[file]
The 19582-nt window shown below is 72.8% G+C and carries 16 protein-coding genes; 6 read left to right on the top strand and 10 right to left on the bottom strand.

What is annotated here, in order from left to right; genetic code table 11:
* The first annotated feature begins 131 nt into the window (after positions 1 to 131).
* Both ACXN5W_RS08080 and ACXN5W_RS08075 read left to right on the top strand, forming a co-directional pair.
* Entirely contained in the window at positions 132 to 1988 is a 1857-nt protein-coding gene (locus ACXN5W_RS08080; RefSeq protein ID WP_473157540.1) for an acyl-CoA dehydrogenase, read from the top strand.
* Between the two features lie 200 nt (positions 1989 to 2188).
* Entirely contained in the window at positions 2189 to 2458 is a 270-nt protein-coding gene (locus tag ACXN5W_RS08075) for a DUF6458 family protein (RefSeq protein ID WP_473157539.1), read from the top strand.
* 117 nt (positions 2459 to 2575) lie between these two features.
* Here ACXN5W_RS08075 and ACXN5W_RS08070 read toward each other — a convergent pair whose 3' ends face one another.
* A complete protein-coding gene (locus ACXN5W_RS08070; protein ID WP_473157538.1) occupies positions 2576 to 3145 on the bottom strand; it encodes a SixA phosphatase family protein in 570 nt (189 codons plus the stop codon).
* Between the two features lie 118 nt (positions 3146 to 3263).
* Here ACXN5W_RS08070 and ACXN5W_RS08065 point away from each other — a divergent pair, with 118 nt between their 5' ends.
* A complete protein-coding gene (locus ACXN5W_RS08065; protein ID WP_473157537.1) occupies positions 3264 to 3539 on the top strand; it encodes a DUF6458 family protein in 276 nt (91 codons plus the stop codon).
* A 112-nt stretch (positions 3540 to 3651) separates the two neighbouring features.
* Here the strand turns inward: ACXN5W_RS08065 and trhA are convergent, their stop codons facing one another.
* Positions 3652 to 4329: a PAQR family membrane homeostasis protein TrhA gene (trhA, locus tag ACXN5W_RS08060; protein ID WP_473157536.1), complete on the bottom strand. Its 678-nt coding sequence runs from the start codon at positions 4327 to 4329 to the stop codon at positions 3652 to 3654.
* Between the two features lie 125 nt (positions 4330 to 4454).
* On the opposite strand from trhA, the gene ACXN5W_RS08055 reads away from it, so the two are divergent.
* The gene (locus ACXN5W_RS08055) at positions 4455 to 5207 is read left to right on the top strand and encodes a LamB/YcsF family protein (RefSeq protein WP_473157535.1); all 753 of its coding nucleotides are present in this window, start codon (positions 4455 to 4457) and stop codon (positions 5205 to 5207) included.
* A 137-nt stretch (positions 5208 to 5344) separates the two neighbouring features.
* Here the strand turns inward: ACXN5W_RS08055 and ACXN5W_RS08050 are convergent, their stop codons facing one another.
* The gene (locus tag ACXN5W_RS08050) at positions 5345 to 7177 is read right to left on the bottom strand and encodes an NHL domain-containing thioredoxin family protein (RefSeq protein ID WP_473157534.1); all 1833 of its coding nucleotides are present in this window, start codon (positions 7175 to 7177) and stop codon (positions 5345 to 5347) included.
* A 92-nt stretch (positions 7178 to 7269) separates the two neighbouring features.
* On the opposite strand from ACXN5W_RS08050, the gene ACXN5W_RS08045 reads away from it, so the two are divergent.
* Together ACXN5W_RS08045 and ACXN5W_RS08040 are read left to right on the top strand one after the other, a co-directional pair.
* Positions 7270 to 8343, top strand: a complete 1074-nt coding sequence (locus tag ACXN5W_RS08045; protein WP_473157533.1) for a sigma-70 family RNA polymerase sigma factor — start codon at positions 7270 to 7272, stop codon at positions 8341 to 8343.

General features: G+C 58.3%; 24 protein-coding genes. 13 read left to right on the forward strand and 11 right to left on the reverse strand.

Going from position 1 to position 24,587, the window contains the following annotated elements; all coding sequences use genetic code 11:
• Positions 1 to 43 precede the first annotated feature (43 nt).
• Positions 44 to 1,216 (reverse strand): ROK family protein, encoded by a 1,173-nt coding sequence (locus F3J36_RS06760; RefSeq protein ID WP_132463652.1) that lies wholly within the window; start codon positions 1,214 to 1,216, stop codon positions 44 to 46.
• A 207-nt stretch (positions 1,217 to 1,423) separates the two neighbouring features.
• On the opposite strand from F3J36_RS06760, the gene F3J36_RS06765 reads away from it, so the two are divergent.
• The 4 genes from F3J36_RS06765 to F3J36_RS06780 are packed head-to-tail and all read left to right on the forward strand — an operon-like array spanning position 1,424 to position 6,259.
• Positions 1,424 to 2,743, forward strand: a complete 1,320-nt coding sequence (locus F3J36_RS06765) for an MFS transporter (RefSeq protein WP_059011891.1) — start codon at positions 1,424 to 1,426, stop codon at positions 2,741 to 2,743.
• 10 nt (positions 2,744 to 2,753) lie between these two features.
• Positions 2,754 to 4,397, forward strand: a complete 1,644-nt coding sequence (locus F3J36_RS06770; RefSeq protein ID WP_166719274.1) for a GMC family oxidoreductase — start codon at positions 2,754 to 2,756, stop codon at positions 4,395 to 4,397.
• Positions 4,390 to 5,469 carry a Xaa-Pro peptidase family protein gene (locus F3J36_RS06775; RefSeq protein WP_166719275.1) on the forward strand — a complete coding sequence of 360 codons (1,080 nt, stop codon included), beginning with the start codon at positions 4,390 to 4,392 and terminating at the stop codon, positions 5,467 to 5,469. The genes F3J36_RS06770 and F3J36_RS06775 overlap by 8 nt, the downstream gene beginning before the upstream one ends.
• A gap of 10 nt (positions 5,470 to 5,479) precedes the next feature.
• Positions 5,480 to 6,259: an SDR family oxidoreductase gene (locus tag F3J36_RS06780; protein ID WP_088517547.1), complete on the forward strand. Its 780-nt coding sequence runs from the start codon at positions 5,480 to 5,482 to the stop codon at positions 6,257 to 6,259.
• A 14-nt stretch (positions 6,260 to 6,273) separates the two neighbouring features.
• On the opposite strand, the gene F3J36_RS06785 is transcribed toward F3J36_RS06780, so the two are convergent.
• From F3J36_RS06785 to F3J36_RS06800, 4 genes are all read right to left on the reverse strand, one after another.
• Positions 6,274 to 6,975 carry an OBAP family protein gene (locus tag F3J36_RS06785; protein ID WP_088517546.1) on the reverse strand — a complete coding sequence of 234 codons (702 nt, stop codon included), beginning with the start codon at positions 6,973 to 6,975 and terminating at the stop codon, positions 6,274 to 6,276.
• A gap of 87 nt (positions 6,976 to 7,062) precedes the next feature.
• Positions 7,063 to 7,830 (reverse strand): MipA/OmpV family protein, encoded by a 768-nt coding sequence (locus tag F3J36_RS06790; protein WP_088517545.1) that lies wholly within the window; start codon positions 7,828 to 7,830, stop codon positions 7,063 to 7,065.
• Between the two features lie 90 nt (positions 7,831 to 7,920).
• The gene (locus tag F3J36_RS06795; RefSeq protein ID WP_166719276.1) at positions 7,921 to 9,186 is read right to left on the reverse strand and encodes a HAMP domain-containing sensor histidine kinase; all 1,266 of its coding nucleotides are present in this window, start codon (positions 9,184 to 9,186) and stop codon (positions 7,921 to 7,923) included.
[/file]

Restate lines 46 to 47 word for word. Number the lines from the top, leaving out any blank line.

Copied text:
• Between the two features lie 90 nt (positions 7,831 to 7,920).
• The gene (locus tag F3J36_RS06795; RefSeq protein ID WP_166719276.1) at positions 7,921 to 9,186 is read right to left on the reverse strand and encodes a HAMP domain-containing sensor histidine kinase; all 1,266 of its coding nucleotides are present in this window, start codon (positions 9,184 to 9,186) and stop codon (positions 7,921 to 7,923) included.